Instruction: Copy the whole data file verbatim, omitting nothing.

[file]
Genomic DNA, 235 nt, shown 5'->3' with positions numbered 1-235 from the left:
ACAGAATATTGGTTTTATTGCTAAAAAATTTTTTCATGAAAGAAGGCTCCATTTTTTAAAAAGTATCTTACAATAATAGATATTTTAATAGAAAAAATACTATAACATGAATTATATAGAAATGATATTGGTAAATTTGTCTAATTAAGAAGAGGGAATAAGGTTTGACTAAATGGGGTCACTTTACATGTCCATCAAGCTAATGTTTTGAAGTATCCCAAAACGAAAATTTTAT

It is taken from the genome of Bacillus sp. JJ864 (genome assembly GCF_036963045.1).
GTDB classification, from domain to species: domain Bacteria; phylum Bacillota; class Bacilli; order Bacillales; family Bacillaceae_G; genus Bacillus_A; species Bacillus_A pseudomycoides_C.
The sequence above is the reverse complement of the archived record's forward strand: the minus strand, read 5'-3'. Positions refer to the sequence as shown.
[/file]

Genomic DNA, 235 nt, shown 5'->3' with positions numbered 1-235 from the left:
ACAGAATATTGGTTTTATTGCTAAAAAATTTTTTCATGAAAGAAGGCTCCATTTTTTAAAAAGTATCTTACAATAATAGATATTTTAATAGAAAAAATACTATAACATGAATTATATAGAAATGATATTGGTAAATTTGTCTAATTAAGAAGAGGGAATAAGGTTTGACTAAATGGGGTCACTTTACATGTCCATCAAGCTAATGTTTTGAAGTATCCCAAAACGAAAATTTTAT

It is taken from the genome of Bacillus sp. JJ864 (genome assembly GCF_036963045.1).
GTDB classification, from domain to species: domain Bacteria; phylum Bacillota; class Bacilli; order Bacillales; family Bacillaceae_G; genus Bacillus_A; species Bacillus_A pseudomycoides_C.
The sequence above is the reverse complement of the archived record's forward strand: the minus strand, read 5'-3'. Positions refer to the sequence as shown.